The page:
It took Amazon nine years to raise the fee for its Prime premium membership. It won't take nearly as long for the next price hike to show up.
Amazon's $20 increase in its fee sets a precedent for the company to raise its fees in the future, with the company having laid out the argument that it is facing rising fuel and transportation costs. It won't come without benefits, as Amazon races to add services and other perks to justify the increases. And the company will likely tread cautiously, sensitive to upsetting its most loyal of customers. But ultimately, those rate hikes will come, and likely at a much faster rate than before.
Amazon could see price hikes every three to five years, although it's hard to pin down the exact window for increases, according to Neil Doshi, an analyst at CRT Capital Group. He doesn't believe they'll come every year.
"At the end of the day, [CEO] Jeff Bezos wants to do what's best for the customer and if they increase this every year, it becomes challenging for consumers to ultimately recognize the value from Prime," Doshi said. "But if they do it every few years and basically attribute it to rising transportation costs, then it becomes a little more palatable for consumers to swallow."
Amazon's official reasoning for increasing the price has been transportation costs, but the company has been quick to point out that the service has grown way beyond its initial free two-day shipping selection of 1 million products.
When asked about future fee increases, Amazon spokeswoman Julie Law said the company had no news to share, but promised more benefits were on their way. The Prime subscription currently features 19 million Prime-eligible products, unlimited Prime Instant Video streaming, e-books through the Kindle Owners' Lending Library and free Sunday shipping.
"And we're not done...We plan to continue to add more and more value to an Amazon Prime membership over time," Law said. This includes adding more products eligible for the free two-day shipping, and a improved shipping process.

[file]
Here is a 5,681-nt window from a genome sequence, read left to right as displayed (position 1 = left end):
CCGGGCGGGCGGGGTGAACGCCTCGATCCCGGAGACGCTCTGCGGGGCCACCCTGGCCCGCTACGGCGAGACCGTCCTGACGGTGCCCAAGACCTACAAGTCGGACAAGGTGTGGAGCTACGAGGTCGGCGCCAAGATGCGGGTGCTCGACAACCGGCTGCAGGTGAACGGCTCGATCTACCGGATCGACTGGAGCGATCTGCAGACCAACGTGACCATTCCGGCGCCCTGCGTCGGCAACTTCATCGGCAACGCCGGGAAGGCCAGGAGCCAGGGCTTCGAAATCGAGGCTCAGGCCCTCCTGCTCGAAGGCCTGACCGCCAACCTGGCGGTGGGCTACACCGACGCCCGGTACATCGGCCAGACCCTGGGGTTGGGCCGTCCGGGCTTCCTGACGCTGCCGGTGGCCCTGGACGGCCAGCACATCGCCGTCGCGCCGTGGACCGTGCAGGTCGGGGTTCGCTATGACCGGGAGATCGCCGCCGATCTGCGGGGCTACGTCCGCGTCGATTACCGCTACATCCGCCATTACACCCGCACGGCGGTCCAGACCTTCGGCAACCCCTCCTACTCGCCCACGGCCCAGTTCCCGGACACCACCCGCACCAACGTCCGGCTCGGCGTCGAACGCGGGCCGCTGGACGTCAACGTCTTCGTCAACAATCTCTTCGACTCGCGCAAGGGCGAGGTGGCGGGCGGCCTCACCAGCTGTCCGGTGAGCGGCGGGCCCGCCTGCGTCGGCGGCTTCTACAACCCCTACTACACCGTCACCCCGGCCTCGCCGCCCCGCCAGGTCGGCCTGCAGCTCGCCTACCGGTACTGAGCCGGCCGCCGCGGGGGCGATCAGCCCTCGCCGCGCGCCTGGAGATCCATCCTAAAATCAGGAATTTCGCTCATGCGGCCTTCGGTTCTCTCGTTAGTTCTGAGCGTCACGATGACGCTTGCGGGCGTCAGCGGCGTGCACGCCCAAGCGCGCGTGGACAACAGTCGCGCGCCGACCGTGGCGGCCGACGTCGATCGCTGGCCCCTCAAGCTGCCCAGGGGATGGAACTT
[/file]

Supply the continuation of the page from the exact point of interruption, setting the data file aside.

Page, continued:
Amazon has been rapidly adding more fulfillment centers across the country to ensure shipping can be as fast as promised. A previous report suggested that Amazon could be building its own delivery fleet in order to avoid relying on shipping partners. (Sorry, still no drones yet).
At $99 a year for full membership (students get a discounted rate of $49), the monthly fee is roughly $8.25 a month. People who consistently use all the various services, or heavily rely on the two-day shipping, will probably say it's still a great deal. But others may take some convincing.
That's where Amazon will have to deliver. Shipping is still the most sought after benefit, but the company is expected to roll out a music streaming service, or possibly a gaming service, soon. Amazon has been in talks with music industry executives for some time now and music-streaming would help them get in line with competitors like Apple and Google. After it acquired game developer DoubleHelix, a company that's known for a free-to-play console game, there was renewed speculation in the development of an Amazon gaming console.
Doshi said those services could add the right value for customers, but it won't be the actual selling point for Amazon when it raises its prices again. It will need to stick to its message of increased transportation costs because it's a reason customers can stomach, he said. If Amazon, for instance, says it's adding $20 to your fee because it's adding music-streaming, customers could easily say they don't want it then.
Amazon will also have to deliver on video content. It's been making big bets on original programing to challenge Netflix for its video-streaming crown, and the initial results show it may be paying off. The company said previously that millions of its Prime memberships in the last half of 2013 were a result of customers who signed up for the video service primarily, but then used Prime shipping out of convenience.
While Amazon will likely have everything in place when it asks for its next fee increase, there will be another challenge to face: convincing customers any service is worth more than $100. Keep in mind, the company had also considered a $40 increase to $119.
"As long as they can continue to add value to Prime, just from a psychological standpoint, $99 doesn't seem too bad," Doshi said. "I think once they start moving into triple digits, people will start to consider the number of services...if Amazon had increased it to $119, it would force a lot of people to think about Prime and how much value you're getting out of it."
Correction, 4:42 p.m. PT: This story initially misstated the new price of the Amazon Prime fee. It will be $99 a year. Also, a quote from Neil Doshi has been corrected to read "As long as they can continue to add value to Prime, just from a psychological standpoint, $99 doesn't seem too bad."